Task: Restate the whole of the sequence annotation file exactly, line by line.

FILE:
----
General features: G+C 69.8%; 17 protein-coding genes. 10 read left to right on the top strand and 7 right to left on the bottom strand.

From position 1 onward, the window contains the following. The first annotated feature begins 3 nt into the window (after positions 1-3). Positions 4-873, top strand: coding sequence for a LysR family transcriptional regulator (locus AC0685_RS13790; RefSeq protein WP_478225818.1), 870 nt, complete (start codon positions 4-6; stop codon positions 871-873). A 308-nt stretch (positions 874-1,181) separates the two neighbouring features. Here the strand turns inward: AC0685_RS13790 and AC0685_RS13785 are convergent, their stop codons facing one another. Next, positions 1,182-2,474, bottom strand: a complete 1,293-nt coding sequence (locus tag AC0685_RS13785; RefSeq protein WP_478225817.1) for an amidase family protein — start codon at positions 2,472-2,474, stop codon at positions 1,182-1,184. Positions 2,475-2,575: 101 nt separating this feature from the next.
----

General features: G+C 69.8%; 17 protein-coding genes. 10 read left to right on the top strand and 7 right to left on the bottom strand.

From position 1 onward, the window contains the following. The first annotated feature begins 3 nt into the window (after positions 1-3). Positions 4-873, top strand: coding sequence for a LysR family transcriptional regulator (locus AC0685_RS13790; RefSeq protein WP_478225818.1), 870 nt, complete (start codon positions 4-6; stop codon positions 871-873). A 308-nt stretch (positions 874-1,181) separates the two neighbouring features. Here the strand turns inward: AC0685_RS13790 and AC0685_RS13785 are convergent, their stop codons facing one another. Next, positions 1,182-2,474, bottom strand: a complete 1,293-nt coding sequence (locus tag AC0685_RS13785; RefSeq protein WP_478225817.1) for an amidase family protein — start codon at positions 2,472-2,474, stop codon at positions 1,182-1,184. Positions 2,475-2,575: 101 nt separating this feature from the next.